Inscribed in ballpoint pen on round gummed label on bottom: LILY PAD / NY. 340 / DICK WOOD / 1955
This cream jug is free blown, meaning no molds were used to create its shape. Its “lily-pad” decoration is formed by applying an outer layer of glass to the body and tooling it into the desired form. This type of decoration has no known European prototypes and is considered an American stylistic innovation. Such fancifully decorated tableware was thought to have been made after hours by the craftsmen who worked in the window glass factories in southern New Jersey and upstate New York.
From the 2019 exhibition American Art, Colonial to Modern, curated by Barbara J. MacAdam, Jonathan L. Cohen Curator of American Art
American Art, Colonial to Modern, Israel Sack Gallery and Rush Family Gallery, Hood Museum of Art, Dartmouth College, Hanover, New Hampshire, January 26, 2019-September 12, 2021.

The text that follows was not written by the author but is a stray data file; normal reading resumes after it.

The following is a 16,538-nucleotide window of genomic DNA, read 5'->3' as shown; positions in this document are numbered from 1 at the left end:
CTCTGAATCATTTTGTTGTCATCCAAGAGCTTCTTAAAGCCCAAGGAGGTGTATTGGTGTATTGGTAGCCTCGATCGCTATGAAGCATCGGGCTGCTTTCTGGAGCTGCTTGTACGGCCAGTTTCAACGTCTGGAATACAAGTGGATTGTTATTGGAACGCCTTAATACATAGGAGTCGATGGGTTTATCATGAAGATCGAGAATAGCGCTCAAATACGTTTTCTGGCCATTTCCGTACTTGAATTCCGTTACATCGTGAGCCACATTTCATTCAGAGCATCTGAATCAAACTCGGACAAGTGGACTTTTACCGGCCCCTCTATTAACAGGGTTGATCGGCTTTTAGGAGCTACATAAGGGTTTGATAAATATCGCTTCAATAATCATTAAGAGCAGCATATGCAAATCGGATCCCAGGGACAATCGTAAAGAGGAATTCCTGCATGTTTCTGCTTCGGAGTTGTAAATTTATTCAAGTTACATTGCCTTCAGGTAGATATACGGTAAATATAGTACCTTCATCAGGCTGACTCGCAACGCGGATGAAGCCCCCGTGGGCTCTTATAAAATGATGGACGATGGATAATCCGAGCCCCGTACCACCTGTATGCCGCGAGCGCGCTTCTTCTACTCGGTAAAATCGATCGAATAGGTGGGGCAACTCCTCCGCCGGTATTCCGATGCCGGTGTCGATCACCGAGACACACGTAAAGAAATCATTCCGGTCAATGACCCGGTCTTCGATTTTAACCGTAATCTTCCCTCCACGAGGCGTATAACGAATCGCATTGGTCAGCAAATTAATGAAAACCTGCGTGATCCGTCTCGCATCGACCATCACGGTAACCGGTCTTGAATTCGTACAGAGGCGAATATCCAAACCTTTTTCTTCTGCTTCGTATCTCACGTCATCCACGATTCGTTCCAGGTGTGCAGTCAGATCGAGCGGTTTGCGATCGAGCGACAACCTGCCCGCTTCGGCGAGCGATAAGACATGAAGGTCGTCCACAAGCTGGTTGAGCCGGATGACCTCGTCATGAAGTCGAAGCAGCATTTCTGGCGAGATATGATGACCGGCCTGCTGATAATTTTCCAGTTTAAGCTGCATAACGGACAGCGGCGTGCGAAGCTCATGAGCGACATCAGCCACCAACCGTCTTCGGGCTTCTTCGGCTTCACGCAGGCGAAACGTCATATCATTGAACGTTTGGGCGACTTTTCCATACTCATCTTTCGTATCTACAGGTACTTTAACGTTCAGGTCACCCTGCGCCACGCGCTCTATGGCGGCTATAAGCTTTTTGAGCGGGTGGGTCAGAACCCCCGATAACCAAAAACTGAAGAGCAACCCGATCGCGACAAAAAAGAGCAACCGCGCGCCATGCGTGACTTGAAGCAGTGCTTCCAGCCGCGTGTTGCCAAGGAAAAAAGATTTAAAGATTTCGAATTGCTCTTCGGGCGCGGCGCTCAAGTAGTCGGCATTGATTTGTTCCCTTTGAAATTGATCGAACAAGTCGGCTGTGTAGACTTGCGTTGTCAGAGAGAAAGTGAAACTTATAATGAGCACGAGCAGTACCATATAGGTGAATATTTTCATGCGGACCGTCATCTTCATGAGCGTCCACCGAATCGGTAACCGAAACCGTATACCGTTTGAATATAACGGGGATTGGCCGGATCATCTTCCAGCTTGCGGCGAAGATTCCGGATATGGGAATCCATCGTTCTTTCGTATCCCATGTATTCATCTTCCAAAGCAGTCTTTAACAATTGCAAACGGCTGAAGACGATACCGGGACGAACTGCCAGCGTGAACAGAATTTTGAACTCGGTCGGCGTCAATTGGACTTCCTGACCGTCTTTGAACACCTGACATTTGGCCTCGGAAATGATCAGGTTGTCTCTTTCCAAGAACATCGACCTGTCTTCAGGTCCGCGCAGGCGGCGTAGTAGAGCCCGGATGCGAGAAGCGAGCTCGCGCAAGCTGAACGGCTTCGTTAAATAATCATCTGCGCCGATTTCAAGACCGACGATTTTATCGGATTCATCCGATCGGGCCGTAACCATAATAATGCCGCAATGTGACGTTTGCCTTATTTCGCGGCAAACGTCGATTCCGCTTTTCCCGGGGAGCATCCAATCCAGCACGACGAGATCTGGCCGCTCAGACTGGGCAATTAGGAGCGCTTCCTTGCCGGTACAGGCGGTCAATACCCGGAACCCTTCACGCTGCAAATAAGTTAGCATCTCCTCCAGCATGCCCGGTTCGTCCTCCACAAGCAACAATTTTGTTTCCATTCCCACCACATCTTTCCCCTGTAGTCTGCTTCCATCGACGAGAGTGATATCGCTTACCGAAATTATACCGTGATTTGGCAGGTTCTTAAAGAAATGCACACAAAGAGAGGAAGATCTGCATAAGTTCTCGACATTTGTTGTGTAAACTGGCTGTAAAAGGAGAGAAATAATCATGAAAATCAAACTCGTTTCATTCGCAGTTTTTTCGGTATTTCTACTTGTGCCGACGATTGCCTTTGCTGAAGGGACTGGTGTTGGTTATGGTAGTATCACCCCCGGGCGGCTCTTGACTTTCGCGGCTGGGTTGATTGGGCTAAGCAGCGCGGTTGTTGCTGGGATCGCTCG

Israel Sack Gallery, Hood Museum of Art, Dartmouth College, Hanover, New Hampshire, March 2, 2009-present.
Auction 7. Delmarva Acquisitions and Appraisals. Auction, Dec. 4, 2006, lot 1, color illus. [did not sell.].
2006 Americana Auction, August 4-6, 2006. Northeast Auctions, Manchester, NH, 2006, p. 293, lot 1831 (color illus.)
Dick Wood [glass dealer, Baltimore area], 1955; Northeast Auctions, 2006 Americana Auction, Manchester, New Hampshire, August 6, 2006, lot 1831; sold to Art and Kathy Green (dealers), Newton Centre, Massachusetts; sold to present collection, 2009.
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